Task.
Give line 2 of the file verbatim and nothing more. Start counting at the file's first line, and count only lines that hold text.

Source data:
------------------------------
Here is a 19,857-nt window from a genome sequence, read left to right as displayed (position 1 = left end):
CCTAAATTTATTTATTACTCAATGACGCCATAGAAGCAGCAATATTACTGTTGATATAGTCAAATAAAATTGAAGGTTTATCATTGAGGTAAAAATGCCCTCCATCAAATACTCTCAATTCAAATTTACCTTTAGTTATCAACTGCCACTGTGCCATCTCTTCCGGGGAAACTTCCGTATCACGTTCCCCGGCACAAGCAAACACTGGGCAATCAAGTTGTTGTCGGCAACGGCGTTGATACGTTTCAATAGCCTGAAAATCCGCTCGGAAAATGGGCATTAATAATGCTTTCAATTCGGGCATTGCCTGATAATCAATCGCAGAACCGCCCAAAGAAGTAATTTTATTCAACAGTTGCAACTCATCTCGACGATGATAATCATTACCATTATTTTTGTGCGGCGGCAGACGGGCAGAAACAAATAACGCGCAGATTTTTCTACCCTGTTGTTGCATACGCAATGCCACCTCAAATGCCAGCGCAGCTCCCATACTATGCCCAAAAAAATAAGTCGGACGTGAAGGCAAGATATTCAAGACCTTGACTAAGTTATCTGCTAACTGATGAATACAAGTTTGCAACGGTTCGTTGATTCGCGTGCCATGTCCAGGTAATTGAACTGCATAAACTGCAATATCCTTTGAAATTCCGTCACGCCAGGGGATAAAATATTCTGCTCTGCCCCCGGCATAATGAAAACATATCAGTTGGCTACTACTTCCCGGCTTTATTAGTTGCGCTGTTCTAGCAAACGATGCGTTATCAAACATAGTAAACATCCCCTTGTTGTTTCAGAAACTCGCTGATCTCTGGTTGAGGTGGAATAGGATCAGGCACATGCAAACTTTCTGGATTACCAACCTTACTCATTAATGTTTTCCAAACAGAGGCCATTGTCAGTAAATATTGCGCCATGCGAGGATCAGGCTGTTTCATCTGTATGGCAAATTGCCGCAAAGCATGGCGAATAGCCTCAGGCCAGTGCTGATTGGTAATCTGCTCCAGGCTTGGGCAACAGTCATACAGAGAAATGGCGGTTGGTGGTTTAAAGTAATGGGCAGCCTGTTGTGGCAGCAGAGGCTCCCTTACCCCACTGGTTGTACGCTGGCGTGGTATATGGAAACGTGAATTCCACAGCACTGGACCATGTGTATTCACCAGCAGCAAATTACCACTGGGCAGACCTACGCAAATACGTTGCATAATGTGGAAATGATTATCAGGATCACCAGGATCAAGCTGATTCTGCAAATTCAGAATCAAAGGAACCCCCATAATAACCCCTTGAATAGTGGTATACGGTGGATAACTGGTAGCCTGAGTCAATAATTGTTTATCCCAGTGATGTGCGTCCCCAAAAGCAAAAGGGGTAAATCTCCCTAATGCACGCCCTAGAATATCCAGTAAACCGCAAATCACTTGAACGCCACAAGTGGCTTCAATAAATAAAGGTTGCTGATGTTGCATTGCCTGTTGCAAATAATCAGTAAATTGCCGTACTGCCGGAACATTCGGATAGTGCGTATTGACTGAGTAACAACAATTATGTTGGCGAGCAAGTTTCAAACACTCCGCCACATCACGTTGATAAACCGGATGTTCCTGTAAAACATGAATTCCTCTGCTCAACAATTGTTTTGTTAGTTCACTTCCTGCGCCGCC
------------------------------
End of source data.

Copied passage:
CCTAAATTTATTTATTACTCAATGACGCCATAGAAGCAGCAATATTACTGTTGATATAGTCAAATAAAATTGAAGGTTTATCATTGAGGTAAAAATGCCCTCCATCAAATACTCTCAATTCAAATTTACCTTTAGTTATCAACTGCCACTGTGCCATCTCTTCCGGGGAAACTTCCGTATCACGTTCCCCGGCACAAGCAAACACTGGGCAATCAAGTTGTTGTCGGCAACGGCGTTGATACGTTTCAATAGCCTGAAAATCCGCTCGGAAAATGGGCATTAATAATGCTTTCAATTCGGGCATTGCCTGATAATCAATCGCAGAACCGCCCAAAGAAGTAATTTTATTCAACAGTTGCAACTCATCTCGACGATGATAATCATTACCATTATTTTTGTGCGGCGGCAGACGGGCAGAAACAAATAACGCGCAGATTTTTCTACCCTGTTGTTGCATACGCAATGCCACCTCAAATGCCAGCGCAGCTCCCATACTATGCCCAAAAAAATAAGTCGGACGTGAAGGCAAGATATTCAAGACCTTGACTAAGTTATCTGCTAACTGATGAATACAAGTTTGCAACGGTTCGTTGATTCGCGTGCCATGTCCAGGTAATTGAACTGCATAAACTGCAATATCCTTTGAAATTCCGTCACGCCAGGGGATAAAATATTCTGCTCTGCCCCCGGCATAATGAAAACATATCAGTTGGCTACTACTTCCCGGCTTTATTAGTTGCGCTGTTCTAGCAAACGATGCGTTATCAAACATAGTAAACATCCCCTTGTTGTTTCAGAAACTCGCTGATCTCTGGTTGAGGTGGAATAGGATCAGGCACATGCAAACTTTCTGGATTACCAACCTTACTCATTAATGTTTTCCAAACAGAGGCCATTGTCAGTAAATATTGCGCCATGCGAGGATCAGGCTGTTTCATCTGTATGGCAAATTGCCGCAAAGCATGGCGAATAGCCTCAGGCCAGTGCTGATTGGTAATCTGCTCCAGGCTTGGGCAACAGTCATACAGAGAAATGGCGGTTGGTGGTTTAAAGTAATGGGCAGCCTGTTGTGGCAGCAGAGGCTCCCTTACCCCACTGGTTGTACGCTGGCGTGGTATATGGAAACGTGAATTCCACAGCACTGGACCATGTGTATTCACCAGCAGCAAATTACCACTGGGCAGACCTACGCAAATACGTTGCATAATGTGGAAATGATTATCAGGATCACCAGGATCAAGCTGATTCTGCAAATTCAGAATCAAAGGAACCCCCATAATAACCCCTTGAATAGTGGTATACGGTGGATAACTGGTAGCCTGAGTCAATAATTGTTTATCCCAGTGATGTGCGTCCCCAAAAGCAAAAGGGGTAAATCTCCCTAATGCACGCCCTAGAATATCCAGTAAACCGCAAATCACTTGAACGCCACAAGTGGCTTCAATAAATAAAGGTTGCTGATGTTGCATTGCCTGTTGCAAATAATCAGTAAATTGCCGTACTGCCGGAACATTCGGATAGTGCGTATTGACTGAGTAACAACAATTATGTTGGCGAGCAAGTTTCAAACACTCCGCCACATCACGTTGATAAACCGGATGTTCCTGTAAAACATGAATTCCTCTGCTCAACAATTGTTTTGTTAGTTCACTTCCTGCGCCGCC